Indexed on: 16 May '02Published on: 16 May '02Published in: Zoological science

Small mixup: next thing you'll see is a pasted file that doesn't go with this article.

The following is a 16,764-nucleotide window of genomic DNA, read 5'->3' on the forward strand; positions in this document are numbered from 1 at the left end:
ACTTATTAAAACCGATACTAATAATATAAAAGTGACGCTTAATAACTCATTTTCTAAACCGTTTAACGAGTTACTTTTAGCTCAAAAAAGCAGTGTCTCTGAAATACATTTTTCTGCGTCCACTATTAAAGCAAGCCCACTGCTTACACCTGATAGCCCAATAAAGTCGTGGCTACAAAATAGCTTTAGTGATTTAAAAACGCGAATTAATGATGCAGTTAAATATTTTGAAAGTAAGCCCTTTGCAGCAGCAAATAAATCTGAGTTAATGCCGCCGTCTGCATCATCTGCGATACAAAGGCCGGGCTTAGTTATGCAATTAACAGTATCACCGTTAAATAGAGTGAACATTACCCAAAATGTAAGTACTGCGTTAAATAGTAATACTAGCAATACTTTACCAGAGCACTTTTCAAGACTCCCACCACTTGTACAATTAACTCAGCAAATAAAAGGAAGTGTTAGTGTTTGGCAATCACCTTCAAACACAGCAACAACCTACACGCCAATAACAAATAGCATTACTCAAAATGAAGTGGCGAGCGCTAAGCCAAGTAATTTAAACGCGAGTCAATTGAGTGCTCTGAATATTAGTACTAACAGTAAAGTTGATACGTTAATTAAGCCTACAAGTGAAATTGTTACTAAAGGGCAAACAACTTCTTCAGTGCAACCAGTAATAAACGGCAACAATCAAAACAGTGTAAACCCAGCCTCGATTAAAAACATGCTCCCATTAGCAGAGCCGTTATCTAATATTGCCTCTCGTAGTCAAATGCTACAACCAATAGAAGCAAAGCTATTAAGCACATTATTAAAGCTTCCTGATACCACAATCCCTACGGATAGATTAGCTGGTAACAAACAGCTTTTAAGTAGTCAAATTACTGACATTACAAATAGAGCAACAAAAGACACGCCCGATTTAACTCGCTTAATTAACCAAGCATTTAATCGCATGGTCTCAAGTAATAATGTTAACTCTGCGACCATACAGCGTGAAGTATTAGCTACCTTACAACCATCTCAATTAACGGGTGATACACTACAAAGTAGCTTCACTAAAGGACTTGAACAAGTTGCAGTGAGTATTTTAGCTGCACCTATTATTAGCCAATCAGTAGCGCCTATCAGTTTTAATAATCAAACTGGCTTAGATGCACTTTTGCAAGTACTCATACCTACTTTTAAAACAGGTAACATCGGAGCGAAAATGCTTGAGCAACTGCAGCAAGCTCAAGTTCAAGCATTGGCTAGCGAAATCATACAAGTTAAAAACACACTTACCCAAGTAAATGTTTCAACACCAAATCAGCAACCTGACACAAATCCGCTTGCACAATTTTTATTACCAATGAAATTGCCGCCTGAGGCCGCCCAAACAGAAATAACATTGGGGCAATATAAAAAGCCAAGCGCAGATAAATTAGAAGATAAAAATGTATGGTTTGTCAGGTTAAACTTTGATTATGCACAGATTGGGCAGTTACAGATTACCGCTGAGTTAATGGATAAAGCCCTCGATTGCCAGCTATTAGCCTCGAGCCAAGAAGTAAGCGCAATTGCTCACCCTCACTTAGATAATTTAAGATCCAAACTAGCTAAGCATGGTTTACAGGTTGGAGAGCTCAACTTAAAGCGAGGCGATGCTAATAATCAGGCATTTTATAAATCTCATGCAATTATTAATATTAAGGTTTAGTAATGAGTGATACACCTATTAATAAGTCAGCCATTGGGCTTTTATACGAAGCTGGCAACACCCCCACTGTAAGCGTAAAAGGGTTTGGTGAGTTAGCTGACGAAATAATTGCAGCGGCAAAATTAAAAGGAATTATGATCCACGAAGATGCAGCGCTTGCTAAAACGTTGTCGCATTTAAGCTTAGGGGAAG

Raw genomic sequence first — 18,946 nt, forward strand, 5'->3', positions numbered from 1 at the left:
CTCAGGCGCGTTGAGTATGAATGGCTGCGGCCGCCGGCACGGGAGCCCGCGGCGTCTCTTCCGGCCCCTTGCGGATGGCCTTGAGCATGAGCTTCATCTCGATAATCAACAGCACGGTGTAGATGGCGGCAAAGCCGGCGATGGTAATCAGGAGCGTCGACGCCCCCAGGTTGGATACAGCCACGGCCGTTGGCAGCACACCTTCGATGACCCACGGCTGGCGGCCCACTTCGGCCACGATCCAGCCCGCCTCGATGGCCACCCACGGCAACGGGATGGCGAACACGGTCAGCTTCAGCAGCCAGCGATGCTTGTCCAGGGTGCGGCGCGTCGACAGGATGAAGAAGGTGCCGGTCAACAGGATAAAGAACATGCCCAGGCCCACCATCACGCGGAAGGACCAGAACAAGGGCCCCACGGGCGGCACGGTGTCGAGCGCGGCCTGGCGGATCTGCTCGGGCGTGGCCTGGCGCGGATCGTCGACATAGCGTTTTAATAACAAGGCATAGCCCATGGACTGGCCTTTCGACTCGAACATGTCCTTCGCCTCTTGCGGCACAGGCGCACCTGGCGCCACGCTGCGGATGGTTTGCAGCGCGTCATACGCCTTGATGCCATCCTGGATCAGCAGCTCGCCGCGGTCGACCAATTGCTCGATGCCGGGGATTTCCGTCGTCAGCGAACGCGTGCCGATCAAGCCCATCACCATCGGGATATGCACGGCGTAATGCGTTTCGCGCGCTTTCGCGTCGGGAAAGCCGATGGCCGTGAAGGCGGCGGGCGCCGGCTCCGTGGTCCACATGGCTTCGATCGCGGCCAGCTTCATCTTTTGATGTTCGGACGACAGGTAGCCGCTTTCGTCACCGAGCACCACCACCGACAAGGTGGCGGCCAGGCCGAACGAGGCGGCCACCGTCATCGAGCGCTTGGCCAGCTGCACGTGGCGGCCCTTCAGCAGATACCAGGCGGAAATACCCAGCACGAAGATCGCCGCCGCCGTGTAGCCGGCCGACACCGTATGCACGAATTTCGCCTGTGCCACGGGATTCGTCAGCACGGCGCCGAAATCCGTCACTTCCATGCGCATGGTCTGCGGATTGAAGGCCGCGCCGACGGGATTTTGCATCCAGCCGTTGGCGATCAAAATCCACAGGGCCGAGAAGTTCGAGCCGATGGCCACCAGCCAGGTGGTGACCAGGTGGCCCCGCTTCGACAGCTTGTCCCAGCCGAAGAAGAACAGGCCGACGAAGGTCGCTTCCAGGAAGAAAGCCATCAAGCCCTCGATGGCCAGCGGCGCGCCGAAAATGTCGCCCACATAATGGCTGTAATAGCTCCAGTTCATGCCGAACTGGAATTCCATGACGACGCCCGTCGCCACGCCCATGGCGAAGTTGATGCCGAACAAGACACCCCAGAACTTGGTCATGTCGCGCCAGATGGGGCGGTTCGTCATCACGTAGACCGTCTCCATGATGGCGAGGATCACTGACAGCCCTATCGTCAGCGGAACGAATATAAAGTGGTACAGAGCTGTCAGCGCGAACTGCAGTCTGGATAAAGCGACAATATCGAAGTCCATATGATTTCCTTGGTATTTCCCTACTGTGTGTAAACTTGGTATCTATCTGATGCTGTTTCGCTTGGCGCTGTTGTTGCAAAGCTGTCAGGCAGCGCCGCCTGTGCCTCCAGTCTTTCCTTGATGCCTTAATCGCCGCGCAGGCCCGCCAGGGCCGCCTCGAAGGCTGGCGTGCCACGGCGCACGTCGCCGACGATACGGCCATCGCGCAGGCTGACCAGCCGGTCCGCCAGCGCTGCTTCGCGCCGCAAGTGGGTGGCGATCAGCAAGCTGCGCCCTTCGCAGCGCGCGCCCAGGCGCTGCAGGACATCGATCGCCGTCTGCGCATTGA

It is well characterized that melanophores in the tail fin of Xenopus laevis tadpoles are directly photosensitive. In order to better understand the mechanism underlying this direct photosensitivity, we performed a retinal analysis of the tail fins and eyes of Xenopus tadpoles at stages 51-56 using high performance liquid chromatography (HPLC). Following the extraction of retinoids by the formaldehyde method, a fraction containing retinal and/or 3,4-didehydroretinal isomers from the first HPLC analysis were collected. These isomers were then reduced by sodium borohydride to convert retinal and/or 3,4-didehydroretinal isomers into the corresponding retinol isomers to prepare for a second HPLC analysis. Peaks of 11-cis and all-trans 3,4-didehydroretinol were detected in the eyes and tail fins containing melanophores, but they were not detected in the tail fins without melanophores. The amounts of 11-cis and all-trans 3,4-didehydroretinol were 27.5 and 5.7 fmol/fin, respectively, and the total quantity of 3,4-didehydroretinal was calculated at approximately 5 x 10(6) molecules/melanophore. These results strongly suggest the presence of 11-cis and all-trans 3,4-didehydroretinal in melanophores of the tadpole tail fin, which probably function as the chromophore of photoreceptive molecules.